25 Years of CobWeb: Celebrating A Legacy
Cobweb is a band that needs no introduction for their reputation does it for them. Having a legacy that spans two generations, they have amassed themselves a devoted cult following. And to find such dedication in their followers is not surprising as they have songs that have dominated both TV, radio, and our hearts. But what’s more admirable is the fact that they have been doing this for 25 years with full momentum.
So what really keeps something like this going for a quarter of a century? What problems does one face during this time frame? And how does one see them through? We ask these questions to the members of Cobweb; Dibesh Mulmi, Nilesh Joshi, Siddhartha Dhakhwa, Srijan Bikram Gewali, and Sanjay Aryal; and the answers they gave are relevant to not only to music enthusiast, but to anyone who is looking to make it in life.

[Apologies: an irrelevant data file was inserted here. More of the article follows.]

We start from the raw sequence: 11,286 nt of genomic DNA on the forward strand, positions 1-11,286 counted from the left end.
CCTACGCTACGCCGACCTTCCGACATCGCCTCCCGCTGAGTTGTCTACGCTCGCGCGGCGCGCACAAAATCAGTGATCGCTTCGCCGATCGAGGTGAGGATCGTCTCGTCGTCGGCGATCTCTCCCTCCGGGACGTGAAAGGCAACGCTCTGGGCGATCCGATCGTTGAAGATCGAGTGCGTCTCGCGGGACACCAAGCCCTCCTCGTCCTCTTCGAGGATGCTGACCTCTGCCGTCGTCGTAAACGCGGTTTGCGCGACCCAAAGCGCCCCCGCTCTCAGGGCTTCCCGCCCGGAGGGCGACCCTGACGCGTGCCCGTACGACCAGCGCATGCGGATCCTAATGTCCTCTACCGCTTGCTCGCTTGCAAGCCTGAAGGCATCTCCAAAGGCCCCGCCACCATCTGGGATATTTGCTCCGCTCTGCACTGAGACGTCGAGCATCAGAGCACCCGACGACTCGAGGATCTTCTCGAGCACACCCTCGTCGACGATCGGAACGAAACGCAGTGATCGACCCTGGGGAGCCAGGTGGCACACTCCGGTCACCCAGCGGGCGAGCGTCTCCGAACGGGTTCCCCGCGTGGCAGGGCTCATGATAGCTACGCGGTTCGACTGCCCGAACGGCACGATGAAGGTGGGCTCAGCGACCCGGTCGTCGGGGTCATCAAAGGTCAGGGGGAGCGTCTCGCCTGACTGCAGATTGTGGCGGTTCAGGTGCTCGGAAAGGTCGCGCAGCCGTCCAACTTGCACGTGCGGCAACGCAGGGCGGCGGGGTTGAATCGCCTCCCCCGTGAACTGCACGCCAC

We’re sure you get asked this one a lot, but let’s just do it to warm up. So, how did Cobweb start?
We do get that question a lot and it’s probably the simplest one. We were just a group of friends who had a deep passion for music. We just loved playing it and began to love playing it together. And just like that, we went on from jamming, to gigging, to recording, all through these past 25 years.
And what about the name?
Another question with a disappointing answer. To be honest, we just thought that the word “Cobweb” was cool.
How many people ask you this?